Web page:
Now, let me just give you an example of what that rate of inflation means and what the entire 1981 decline that we brought about—because inflation started down before there was any recession, and I think we had something to do with that.

Take the average family of four that is living on the threshold of poverty, which we say, now, is $8,500-a-year income. That family now has $375 more in purchasing power with their $8,500 than they did at the rate of inflation in 1980 and leading up to the Inaugural in '81. So, when you say better or worse off, I think there are elements of better off. And probably the worst one is the penalty imposed with these high interest rates which, as I say, we have brought down some, but which have contributed to not only unemployment but the other tragedy of the small and the independent business people and the farmers, many of them, who have not been able to make it through this period.

But I think that we are bottoming out, and I believe that we're safe in saying that we think there's going to be an upturn in the second half of the year.


Q. Mr. President, you've talked often about the long-term goals of your economic recovery plan, but a lot of people are in trouble right now. They don't have jobs, and—millions of them—how long are you willing to let unemployment continue at current high levels before you take some sort of short-term emergency action to bring it down?

The President: Short-term, emergency actions that have been taken in the past—and there've been seven previous recessions since World War II—and that short-term has been a flooding of the money market, an artificial stimulant to bring down unemployment, and at the same time it usually skyrockets inflation. Now inflation is the cruelest thing and the cruelest tax on the poor, if we're taking sides as to who's for the rich or who's for the poor. And I just gave a figure on that a moment ago.

We have, in some of the hardest hit States, extended the unemployment insurance. There's nothing that strikes to my heart more than the unemployed, although at this time I think the farmers, the small business people, people in real estate and the construction industry, who are losing their businesses—family-owned businesses—and they can't get unemployment insurance, they're just out and broke—is also heartbreaking problem. But the answer to this has to be in a recovery of the economy.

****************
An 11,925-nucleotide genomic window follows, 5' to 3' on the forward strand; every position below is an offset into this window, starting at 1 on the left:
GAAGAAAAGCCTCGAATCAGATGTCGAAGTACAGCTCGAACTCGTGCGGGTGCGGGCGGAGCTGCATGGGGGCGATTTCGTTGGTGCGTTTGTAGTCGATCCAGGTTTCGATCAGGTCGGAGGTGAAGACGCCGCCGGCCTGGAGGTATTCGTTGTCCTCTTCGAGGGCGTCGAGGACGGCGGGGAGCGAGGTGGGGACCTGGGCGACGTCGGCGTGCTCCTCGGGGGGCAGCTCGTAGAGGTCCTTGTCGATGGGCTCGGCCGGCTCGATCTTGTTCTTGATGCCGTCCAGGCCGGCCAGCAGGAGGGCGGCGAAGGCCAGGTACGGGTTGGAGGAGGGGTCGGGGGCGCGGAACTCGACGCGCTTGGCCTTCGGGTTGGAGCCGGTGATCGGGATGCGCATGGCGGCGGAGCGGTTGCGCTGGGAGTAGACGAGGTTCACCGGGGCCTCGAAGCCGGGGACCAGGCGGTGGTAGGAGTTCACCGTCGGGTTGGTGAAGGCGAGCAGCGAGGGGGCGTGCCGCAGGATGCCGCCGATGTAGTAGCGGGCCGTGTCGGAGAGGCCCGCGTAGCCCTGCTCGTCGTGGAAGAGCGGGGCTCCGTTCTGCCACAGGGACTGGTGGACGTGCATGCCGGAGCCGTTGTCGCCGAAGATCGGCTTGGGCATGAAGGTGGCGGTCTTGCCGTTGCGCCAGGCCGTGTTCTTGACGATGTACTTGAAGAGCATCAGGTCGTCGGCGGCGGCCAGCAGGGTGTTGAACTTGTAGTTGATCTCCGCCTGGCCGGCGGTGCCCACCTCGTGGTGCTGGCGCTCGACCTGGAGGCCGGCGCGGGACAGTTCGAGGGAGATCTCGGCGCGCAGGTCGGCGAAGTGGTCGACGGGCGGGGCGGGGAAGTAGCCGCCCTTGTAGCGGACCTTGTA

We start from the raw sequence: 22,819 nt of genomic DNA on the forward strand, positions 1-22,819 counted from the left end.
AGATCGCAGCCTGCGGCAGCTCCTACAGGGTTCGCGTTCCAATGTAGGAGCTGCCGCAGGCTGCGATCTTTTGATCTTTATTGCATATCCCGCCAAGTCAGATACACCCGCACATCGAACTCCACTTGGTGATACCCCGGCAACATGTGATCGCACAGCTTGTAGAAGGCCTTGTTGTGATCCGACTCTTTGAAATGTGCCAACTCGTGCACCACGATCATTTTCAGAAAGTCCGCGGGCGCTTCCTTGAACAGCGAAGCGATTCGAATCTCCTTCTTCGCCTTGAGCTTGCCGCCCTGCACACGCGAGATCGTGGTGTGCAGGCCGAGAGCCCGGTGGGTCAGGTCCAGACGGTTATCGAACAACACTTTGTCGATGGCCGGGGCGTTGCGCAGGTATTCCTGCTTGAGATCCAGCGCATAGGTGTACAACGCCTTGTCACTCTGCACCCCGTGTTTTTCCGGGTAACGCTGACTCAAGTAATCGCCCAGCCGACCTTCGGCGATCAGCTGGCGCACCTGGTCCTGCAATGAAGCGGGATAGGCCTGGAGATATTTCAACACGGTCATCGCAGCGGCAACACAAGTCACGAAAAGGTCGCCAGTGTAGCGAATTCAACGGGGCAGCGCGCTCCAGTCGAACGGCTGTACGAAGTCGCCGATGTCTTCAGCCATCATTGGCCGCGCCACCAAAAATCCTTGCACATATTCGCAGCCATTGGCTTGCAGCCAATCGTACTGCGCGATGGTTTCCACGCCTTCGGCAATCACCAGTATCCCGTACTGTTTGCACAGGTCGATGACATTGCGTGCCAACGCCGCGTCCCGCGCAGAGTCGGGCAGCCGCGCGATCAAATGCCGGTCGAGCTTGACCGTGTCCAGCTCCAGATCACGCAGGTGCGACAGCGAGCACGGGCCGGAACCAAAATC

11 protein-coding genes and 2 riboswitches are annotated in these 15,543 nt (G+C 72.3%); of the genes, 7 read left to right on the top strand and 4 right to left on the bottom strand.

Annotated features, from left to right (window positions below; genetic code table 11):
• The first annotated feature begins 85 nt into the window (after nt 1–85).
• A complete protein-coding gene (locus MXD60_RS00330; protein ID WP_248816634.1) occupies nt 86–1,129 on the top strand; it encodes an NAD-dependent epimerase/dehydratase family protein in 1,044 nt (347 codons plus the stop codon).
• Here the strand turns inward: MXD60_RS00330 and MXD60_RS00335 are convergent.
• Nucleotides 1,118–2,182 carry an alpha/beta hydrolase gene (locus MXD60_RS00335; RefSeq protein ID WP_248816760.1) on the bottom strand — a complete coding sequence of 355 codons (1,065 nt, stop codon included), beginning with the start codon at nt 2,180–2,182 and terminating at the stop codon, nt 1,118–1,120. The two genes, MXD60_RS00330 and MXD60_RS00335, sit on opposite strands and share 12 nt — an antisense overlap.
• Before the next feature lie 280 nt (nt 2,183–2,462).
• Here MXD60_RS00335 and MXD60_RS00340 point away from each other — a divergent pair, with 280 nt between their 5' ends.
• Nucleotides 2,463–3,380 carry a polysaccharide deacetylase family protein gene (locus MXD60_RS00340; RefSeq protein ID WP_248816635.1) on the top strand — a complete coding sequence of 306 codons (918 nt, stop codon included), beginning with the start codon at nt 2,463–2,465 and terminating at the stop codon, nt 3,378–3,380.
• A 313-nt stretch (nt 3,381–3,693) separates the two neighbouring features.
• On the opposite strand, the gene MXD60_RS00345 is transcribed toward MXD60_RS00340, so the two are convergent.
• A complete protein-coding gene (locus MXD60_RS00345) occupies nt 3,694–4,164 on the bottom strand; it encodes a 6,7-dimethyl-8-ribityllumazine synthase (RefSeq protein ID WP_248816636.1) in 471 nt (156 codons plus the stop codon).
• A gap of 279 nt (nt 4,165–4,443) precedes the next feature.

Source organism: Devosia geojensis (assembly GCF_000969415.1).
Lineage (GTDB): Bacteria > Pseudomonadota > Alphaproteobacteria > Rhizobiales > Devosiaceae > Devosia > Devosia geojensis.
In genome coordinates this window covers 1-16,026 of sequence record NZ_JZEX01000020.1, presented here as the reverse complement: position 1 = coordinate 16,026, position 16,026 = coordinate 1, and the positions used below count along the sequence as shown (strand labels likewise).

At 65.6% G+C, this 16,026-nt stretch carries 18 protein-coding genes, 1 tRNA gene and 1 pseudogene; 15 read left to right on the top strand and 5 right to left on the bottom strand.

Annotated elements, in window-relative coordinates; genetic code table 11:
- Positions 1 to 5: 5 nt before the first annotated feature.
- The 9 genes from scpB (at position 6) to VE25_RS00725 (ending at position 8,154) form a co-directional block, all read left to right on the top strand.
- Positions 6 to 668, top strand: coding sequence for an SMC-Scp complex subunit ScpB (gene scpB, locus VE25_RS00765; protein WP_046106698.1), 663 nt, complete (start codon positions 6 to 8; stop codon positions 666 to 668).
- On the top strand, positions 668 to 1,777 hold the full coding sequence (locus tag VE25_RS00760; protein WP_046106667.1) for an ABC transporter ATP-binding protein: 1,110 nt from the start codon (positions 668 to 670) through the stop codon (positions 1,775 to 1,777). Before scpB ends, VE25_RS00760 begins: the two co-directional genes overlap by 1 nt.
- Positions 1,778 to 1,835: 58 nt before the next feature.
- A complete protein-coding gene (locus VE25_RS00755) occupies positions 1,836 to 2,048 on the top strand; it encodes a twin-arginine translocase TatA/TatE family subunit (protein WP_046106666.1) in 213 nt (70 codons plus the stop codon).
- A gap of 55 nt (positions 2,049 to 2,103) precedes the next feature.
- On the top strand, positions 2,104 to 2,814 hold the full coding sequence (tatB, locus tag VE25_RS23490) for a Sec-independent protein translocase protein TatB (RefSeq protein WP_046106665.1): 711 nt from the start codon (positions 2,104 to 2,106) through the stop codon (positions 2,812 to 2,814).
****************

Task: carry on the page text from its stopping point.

The interest rates, remaining as high as they are, which are holding this up—there is nothing that government can do about this except hope that we can prove to them that we are serious about continuing this program. Those interest rates aren't staying up because of anything that the Fed is doing or anything that government is doing. They're staying up, because after being burned a half a dozen times in these previous efforts by government, we find that the money markets just don't believe that we'll stay the course, bring down government spending, and hold inflation down. They're looking for that temporary stimulant that will then send up the interest rates.


"I used to think if there was reincarnation, I wanted to come back as the President or the Pope or a .400 baseball hitter, but now I want to come back as the bond market. You can intimidate everybody." --James Carville

Grab bag

1. Prytania Waterline reflects on parades past, and posts a photo of some Pussyfooters in front of his weird neighbor's house.

2. From Gentilly Girl, we found this delicious excerpt from Lolis Eric Elie's T-P column:

Yes, I have heard Bobby Jindal's rhetoric before, and not just in some dusty history book, but in the first administration of Mayor Ray Nagin.

Killing corruption is a worthy goal. But it's also a paper tiger, an amorphous, feel-good enemy that we can all rail against without fear of offending anyone who matters.

Yes, you just heard Jeffrey cheer after reading that.

3. Last night Sen. David Vitter had a celebratory fundraiser at the Aquarium of the Americas for newly elected Gooper "leaders". Guests included Gov. Jindal, Treasurer Secretary and others. (Only $2500 per couple for VIP's).

The title of Vitter's event was the "Leavin' Em Behind Second Line".

(H/T Lovely.)

"I'm not a professional asshole, but I did stay at a Holiday Inn Express last night"

A message to New Orleanians from the Dead Pelican editorial page:

[A] short and sweet message to all of my friends who live in New Orleans- GET THE HELL OUT OF THERE. Don't tell me [violent crime] is not happening in your area or in any place that you frequent.

Just go.


In all sincerity,

Chad E. Rogers

Thanks for the "sweet" message, Toonces, but I'm not going to cut and run outta New Orleans. I'm staying. I'm working to rebuild and improve this stricken city.

And, in all sincerity, if I would leave, my decision wouldn't be based on what some alarmist news aggregator advises me to do after he learned that a bullet went through a downtown hotel window during Carnival.

To be sure, violent crime is a problem here. That is one of the reasons I tried to elect competent leaders who were aware of the growing problem, who were willing to respond to it, and who promised to revamp the NOPD, for example. Rogers had a different view. He said he would've voted for Nagin in 2006, had he been able. That was the year that Rogers assisted Nagin's re-election by publishing false, unretracted "stories" about his opponent.

YRHT declines to advise Rogers on where he can go.

Update: The Daily Kingfish has more.